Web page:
Wellness
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What 10 Therapists Do to Improve Their Mood and Why

Steal mood-boosting tips from these mental health experts.

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By Rose Hayes

Summer is here, and it’s the perfect time to get active, spend time outdoors and organize your life. But while all these activities can lift your spirits—and Summertime is a natural pick-me-up for many—it can be hard to get a handle on life’s everyday stressors.

To help, we asked ten mental health experts from across the country what they do to boost their mood when feeling low. Here’s what they had to say.

Escape to your favorite quiet place

2 / 11 Escape to your favorite quiet place

“When my mood tumbles downward, I head out for a night at the beach,” says David DeNavarra, LMFT, a licensed marriage and family therapist and an outpatient coordinator at Largo Medical Center in Largo, Florida.

He brings along a trusted companion who can help distract him for a bit or simply listen. “The ambiance of the waves, moonlight, salty air and cool sand gives me a sensory experience that keeps me grounded and makes my problems seem smaller.”

Work up a sweat

3 / 11 Work up a sweat

“When I notice I am in a negative mood or more vulnerable to stressors getting to me, I have found that engaging in some form of high-intensity exercise helps me to be less vulnerable to getting overwhelmed and makes it less likely that my mood will get worse,” says Ana Olivares, MD, a behavioral health specialist at Sunrise Hospital & Medical Center in Las Vegas, Nevada.

Dr. Olivares says that after exercise, she’s often able to take a deep breath and let the negative mood go.

Turn to your playlist

4 / 11 Turn to your playlist

As a very auditory person, my mood is heavily influenced by sound, so I tend to listen to something to help me manage a bad mood, says Sandon Bull, LMSW a social worker at Parkridge Valley Hospital in Cleveland, Tennessee.

“Sometimes this means listening to uplifting, energetic music. Other times it means listening to a podcast with thought-provoking content to distract me from a situation that’s been nagging me,” he says. 

Hit the open road

5 / 11 Hit the open road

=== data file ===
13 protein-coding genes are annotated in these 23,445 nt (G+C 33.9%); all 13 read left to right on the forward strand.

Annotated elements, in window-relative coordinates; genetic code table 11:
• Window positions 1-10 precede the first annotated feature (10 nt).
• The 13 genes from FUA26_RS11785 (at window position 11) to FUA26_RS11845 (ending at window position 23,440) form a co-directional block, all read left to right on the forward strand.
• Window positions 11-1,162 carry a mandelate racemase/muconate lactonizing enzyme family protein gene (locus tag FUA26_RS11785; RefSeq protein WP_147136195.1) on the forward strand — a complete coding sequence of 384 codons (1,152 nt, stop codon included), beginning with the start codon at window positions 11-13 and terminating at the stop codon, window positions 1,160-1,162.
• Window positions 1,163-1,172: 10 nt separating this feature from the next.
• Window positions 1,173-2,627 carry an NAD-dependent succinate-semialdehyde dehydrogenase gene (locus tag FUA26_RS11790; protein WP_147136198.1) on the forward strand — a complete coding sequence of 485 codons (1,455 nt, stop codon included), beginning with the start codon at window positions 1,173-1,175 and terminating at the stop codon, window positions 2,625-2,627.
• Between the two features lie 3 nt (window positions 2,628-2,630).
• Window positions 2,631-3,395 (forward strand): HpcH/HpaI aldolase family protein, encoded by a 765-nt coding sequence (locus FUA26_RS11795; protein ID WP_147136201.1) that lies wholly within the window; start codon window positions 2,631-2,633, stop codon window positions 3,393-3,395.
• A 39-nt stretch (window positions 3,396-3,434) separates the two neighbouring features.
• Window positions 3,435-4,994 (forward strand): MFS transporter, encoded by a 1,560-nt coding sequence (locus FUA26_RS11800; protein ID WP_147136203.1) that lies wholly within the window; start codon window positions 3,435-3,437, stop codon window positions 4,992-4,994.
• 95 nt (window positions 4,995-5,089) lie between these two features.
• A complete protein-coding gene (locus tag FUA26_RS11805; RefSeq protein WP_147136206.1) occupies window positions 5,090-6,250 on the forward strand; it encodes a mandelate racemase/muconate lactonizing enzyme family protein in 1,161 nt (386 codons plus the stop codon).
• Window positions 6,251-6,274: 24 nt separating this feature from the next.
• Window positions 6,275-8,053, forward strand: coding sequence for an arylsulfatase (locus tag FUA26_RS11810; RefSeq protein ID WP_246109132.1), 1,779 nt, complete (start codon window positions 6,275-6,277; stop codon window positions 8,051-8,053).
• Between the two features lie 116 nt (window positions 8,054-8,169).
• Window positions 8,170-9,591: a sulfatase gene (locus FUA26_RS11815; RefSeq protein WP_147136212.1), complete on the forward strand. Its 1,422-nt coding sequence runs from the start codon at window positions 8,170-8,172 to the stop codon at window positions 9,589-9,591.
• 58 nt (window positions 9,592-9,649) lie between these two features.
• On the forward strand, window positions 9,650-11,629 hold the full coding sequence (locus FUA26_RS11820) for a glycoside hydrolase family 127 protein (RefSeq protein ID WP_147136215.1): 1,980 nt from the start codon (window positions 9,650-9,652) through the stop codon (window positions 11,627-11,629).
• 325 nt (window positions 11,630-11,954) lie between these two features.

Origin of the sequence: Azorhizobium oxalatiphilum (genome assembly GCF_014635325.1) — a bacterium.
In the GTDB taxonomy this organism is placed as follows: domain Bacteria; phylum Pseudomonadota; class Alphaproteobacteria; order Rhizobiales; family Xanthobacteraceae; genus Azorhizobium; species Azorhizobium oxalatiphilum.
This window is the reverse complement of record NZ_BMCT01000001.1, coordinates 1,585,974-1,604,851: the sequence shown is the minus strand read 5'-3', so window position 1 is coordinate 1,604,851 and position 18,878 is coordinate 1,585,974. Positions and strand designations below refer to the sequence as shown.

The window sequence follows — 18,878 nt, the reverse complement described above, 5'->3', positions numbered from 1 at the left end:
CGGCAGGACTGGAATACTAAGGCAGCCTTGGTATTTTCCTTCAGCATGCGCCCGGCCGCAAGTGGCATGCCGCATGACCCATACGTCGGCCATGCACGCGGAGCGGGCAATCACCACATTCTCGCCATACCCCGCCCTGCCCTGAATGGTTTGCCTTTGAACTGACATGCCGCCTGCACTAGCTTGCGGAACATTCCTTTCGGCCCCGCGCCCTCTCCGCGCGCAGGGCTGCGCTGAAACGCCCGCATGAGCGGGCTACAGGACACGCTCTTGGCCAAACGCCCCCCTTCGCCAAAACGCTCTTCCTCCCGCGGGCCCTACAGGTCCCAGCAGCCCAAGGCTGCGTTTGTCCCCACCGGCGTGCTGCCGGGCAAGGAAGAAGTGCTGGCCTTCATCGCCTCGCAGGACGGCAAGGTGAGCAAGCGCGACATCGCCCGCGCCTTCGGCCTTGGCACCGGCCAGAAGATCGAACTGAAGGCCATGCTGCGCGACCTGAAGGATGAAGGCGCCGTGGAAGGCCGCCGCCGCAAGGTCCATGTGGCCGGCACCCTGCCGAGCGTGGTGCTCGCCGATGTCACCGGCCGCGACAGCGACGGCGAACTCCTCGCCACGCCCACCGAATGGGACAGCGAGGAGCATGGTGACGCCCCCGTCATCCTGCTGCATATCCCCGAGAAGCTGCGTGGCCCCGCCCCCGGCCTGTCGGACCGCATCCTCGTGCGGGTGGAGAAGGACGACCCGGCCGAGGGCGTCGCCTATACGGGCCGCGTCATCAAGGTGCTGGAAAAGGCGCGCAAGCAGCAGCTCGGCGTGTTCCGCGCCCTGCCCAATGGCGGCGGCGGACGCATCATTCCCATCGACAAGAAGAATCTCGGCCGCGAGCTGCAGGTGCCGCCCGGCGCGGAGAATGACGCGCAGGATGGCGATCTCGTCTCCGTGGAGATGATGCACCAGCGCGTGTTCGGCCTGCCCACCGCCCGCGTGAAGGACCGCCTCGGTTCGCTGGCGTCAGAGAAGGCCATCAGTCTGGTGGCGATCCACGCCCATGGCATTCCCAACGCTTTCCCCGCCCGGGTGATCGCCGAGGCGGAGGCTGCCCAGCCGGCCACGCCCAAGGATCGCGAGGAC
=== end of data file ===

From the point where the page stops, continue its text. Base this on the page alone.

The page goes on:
“One thing that I do when I feel low and need to recharge is to go for a drive,” says Matthew Tutterow, MSW, a social worker at Capital Regional Behavioral Health Center in Tallahassee, Florida. “It sounds simple, and it is. Self-care doesn’t have to be some complex or extraordinary activity,”

Tutterow says he leans towards being an introvert, so he recharges more fully by spending time alone, rather than with other people. “For that reason, I find driving to be immensely therapeutic,” he explains.

Something as simple as driving with some good music, in no real direction, is enough to make me forget about any stressors, or why I was feeling low to begin with, says Tutterow.

“I’m fortunate enough, too, to live somewhere with great country roads that are well suited for an afternoon or early evening drive and exploration trip. What we do when we feel low is personal though, and it’s important to work acts of self-care into our everyday lives so we that we begin to give ourselves the space we need to recharge and boost ourselves back up routinely,” Tutterow adds.

Plan a spa day

6 / 11 Plan a spa day

I’m aware of the need to stay as emotionally, spiritually and physically healthy as possible so I can provide the best service and care to my clients and patients, says Martha Wisbey, a therapist and clinical social worker at Capital Regional Behavioral Health Center in Tallahassee, Florida. 

One of the ways she does this is by connecting with others. “Being able to laugh and enjoy friends, without thinking or talking about my work, can release most of my stress,” she says.